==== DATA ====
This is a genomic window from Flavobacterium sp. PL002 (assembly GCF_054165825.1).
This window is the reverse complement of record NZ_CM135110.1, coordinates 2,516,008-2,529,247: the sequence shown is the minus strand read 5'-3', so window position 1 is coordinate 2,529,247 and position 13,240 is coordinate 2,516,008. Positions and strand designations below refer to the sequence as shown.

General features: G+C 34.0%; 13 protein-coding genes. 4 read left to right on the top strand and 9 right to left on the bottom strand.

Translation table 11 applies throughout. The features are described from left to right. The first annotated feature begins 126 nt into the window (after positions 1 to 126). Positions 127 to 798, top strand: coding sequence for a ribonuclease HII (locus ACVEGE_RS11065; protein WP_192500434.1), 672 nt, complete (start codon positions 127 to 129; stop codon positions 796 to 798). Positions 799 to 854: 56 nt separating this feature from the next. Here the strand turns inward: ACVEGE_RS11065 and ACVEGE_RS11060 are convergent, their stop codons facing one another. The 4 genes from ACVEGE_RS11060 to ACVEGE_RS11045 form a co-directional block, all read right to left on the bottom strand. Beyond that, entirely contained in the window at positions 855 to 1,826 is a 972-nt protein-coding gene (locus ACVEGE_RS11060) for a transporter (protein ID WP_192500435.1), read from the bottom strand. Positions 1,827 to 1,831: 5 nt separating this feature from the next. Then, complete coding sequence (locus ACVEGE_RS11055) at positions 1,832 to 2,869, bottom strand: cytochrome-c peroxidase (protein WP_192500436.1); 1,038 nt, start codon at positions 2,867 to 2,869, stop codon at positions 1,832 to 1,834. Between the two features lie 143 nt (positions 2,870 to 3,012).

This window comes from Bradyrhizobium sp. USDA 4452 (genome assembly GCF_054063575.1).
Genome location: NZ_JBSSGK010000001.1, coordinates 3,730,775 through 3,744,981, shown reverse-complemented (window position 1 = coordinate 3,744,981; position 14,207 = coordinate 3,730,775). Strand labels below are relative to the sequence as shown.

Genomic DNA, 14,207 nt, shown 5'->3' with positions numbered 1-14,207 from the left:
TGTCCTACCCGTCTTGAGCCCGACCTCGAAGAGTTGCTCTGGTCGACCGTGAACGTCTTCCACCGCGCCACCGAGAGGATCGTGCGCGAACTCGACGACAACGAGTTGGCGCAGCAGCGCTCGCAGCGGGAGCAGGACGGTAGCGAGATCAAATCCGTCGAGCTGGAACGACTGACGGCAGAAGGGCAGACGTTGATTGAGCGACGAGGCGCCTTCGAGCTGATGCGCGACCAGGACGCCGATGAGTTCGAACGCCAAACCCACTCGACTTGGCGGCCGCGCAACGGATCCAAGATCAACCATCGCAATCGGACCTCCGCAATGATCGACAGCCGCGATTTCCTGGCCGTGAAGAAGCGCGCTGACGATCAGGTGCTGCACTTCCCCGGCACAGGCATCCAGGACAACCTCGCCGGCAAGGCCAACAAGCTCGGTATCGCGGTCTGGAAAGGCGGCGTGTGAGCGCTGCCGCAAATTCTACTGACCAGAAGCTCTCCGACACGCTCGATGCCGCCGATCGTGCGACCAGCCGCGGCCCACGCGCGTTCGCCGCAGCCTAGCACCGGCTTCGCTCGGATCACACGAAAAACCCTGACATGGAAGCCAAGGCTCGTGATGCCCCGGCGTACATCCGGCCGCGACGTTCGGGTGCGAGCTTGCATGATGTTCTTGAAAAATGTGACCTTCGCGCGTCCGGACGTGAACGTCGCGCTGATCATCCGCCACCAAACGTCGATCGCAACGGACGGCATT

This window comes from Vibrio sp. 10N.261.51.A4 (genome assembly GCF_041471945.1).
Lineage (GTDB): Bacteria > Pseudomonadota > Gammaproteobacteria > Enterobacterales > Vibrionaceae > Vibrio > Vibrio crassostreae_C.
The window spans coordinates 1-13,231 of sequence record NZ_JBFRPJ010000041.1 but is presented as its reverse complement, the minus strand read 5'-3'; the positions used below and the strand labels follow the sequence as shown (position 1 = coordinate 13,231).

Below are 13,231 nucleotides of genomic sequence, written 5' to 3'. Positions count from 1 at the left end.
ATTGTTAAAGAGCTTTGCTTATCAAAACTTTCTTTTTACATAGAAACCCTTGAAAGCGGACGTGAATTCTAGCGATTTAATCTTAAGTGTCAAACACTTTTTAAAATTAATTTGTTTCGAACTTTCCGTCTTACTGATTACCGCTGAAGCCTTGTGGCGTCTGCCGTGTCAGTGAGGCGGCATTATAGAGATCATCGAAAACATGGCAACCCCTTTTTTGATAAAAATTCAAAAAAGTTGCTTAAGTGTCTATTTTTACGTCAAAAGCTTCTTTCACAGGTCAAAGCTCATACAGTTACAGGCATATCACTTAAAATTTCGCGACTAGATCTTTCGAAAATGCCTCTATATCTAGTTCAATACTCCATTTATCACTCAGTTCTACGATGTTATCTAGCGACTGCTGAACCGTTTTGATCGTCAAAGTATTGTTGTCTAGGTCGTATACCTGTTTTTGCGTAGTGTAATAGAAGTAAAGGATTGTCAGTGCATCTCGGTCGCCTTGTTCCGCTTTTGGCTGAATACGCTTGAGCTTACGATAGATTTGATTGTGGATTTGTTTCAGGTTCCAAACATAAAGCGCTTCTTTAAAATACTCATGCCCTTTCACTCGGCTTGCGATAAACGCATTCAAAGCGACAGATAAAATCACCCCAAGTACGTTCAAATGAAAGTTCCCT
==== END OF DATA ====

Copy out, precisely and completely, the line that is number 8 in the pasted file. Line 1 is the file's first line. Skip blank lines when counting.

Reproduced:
TGTCCTACCCGTCTTGAGCCCGACCTCGAAGAGTTGCTCTGGTCGACCGTGAACGTCTTCCACCGCGCCACCGAGAGGATCGTGCGCGAACTCGACGACAACGAGTTGGCGCAGCAGCGCTCGCAGCGGGAGCAGGACGGTAGCGAGATCAAATCCGTCGAGCTGGAACGACTGACGGCAGAAGGGCAGACGTTGATTGAGCGACGAGGCGCCTTCGAGCTGATGCGCGACCAGGACGCCGATGAGTTCGAACGCCAAACCCACTCGACTTGGCGGCCGCGCAACGGATCCAAGATCAACCATCGCAATCGGACCTCCGCAATGATCGACAGCCGCGATTTCCTGGCCGTGAAGAAGCGCGCTGACGATCAGGTGCTGCACTTCCCCGGCACAGGCATCCAGGACAACCTCGCCGGCAAGGCCAACAAGCTCGGTATCGCGGTCTGGAAAGGCGGCGTGTGAGCGCTGCCGCAAATTCTACTGACCAGAAGCTCTCCGACACGCTCGATGCCGCCGATCGTGCGACCAGCCGCGGCCCACGCGCGTTCGCCGCAGCCTAGCACCGGCTTCGCTCGGATCACACGAAAAACCCTGACATGGAAGCCAAGGCTCGTGATGCCCCGGCGTACATCCGGCCGCGACGTTCGGGTGCGAGCTTGCATGATGTTCTTGAAAAATGTGACCTTCGCGCGTCCGGACGTGAACGTCGCGCTGATCATCCGCCACCAAACGTCGATCGCAACGGACGGCATT